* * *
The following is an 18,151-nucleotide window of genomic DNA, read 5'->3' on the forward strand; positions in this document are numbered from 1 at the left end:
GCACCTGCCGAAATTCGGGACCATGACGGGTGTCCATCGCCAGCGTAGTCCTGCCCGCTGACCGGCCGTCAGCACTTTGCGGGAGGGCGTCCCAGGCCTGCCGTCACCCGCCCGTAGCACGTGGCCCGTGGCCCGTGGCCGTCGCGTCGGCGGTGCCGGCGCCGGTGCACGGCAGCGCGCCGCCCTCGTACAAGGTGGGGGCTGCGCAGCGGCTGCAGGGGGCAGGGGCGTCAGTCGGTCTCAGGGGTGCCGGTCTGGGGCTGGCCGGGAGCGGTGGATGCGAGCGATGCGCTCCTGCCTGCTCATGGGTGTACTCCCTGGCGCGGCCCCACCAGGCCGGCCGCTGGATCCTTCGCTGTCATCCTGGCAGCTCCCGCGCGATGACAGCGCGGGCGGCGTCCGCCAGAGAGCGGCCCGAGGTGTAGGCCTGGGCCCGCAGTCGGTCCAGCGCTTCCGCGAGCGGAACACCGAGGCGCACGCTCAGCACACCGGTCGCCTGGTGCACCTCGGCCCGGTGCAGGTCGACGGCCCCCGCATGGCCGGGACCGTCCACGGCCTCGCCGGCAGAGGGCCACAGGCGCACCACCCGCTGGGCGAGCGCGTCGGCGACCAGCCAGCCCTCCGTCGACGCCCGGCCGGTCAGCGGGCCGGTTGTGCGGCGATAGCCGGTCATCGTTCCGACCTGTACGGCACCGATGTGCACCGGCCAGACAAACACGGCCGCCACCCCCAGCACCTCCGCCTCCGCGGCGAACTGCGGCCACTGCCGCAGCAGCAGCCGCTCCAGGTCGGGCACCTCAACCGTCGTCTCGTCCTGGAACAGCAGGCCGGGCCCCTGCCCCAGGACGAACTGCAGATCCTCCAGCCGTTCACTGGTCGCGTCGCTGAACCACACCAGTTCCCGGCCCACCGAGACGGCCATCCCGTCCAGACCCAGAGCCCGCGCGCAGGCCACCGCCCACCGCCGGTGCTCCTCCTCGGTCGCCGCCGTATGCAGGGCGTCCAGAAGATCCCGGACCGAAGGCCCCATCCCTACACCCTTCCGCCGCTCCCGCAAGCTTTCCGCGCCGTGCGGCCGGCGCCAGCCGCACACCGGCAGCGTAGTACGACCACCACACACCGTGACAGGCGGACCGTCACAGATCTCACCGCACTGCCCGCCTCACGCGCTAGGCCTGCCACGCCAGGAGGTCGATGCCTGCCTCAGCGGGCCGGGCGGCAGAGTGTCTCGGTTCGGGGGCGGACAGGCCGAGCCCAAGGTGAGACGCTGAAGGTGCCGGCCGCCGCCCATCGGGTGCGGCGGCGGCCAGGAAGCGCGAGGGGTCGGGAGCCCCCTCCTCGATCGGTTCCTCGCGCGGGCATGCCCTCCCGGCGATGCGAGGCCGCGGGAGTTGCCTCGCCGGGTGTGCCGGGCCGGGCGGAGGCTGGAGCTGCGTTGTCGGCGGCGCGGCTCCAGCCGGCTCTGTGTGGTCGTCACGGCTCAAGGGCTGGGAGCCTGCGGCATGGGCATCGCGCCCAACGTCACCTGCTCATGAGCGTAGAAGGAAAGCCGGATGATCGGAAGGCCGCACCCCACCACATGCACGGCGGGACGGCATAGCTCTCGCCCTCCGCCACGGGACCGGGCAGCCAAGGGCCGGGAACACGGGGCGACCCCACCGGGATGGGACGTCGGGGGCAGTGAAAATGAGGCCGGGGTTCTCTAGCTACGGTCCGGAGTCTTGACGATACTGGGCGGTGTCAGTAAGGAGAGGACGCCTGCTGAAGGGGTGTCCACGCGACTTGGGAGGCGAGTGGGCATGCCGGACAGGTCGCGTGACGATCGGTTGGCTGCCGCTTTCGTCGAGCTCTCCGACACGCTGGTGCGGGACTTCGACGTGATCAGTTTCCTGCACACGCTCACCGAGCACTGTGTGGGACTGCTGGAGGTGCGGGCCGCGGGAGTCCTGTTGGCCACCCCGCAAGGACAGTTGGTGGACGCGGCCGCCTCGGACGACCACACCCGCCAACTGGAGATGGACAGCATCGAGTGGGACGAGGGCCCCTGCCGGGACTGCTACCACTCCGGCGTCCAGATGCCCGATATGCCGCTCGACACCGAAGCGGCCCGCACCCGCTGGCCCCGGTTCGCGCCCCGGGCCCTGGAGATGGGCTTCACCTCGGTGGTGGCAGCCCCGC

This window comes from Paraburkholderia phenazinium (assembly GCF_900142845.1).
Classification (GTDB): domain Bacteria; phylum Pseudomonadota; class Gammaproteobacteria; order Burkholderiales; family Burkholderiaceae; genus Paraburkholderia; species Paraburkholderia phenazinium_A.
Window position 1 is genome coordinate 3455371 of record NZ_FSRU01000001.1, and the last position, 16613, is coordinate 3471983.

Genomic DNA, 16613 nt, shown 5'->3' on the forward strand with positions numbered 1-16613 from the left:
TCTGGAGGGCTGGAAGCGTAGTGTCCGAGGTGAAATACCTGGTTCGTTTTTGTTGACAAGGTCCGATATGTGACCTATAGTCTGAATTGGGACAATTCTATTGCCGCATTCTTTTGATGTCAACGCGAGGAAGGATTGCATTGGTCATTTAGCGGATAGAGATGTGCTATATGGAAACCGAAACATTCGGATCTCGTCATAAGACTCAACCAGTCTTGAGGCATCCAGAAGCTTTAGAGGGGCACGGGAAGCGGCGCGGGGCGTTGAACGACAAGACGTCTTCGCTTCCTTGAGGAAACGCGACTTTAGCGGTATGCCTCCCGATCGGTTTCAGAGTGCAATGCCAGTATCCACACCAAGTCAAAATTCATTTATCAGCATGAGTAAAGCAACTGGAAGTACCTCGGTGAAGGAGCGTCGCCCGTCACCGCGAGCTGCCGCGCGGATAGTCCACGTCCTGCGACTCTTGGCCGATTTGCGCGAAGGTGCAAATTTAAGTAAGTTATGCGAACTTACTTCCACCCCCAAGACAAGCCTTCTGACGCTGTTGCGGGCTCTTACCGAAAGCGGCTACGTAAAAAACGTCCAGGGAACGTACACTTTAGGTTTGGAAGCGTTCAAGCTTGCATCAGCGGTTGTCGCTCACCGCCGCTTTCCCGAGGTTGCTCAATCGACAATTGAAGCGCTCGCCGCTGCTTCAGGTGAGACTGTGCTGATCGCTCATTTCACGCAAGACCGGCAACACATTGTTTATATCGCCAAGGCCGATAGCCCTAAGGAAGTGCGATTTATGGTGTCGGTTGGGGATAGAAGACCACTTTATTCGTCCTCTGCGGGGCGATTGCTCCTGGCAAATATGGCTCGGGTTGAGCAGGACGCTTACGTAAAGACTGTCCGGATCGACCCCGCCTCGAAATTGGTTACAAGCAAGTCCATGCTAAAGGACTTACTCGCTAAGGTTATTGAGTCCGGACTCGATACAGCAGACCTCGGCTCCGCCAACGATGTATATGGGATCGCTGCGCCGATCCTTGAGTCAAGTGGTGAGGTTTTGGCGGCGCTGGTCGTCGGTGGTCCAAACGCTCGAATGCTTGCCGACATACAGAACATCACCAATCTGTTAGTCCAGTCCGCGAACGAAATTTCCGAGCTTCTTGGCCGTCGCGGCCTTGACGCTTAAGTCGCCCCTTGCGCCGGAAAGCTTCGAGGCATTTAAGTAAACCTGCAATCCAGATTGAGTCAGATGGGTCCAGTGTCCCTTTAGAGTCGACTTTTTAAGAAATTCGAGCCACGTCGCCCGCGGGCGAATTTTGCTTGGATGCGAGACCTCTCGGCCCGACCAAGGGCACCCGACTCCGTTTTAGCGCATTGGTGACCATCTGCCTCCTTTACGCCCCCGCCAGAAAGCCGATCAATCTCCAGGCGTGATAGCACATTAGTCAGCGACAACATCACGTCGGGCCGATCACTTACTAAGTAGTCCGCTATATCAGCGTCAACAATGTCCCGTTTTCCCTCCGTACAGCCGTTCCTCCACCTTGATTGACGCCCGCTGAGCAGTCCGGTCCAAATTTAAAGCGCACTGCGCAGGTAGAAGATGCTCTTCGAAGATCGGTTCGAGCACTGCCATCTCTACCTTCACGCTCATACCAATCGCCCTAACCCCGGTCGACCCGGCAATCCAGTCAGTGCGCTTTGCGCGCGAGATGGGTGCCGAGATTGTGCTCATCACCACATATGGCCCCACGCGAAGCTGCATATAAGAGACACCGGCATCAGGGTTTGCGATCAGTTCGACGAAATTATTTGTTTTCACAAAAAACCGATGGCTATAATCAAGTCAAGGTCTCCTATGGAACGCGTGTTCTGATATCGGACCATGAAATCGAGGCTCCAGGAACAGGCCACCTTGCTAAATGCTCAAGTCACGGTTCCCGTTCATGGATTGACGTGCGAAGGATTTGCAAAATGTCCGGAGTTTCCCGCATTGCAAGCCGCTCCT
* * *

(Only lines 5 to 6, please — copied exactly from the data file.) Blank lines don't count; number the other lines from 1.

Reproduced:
Window position 1 is genome coordinate 3455371 of record NZ_FSRU01000001.1, and the last position, 16613, is coordinate 3471983.

Genomic DNA, 16613 nt, shown 5'->3' on the forward strand with positions numbered 1-16613 from the left: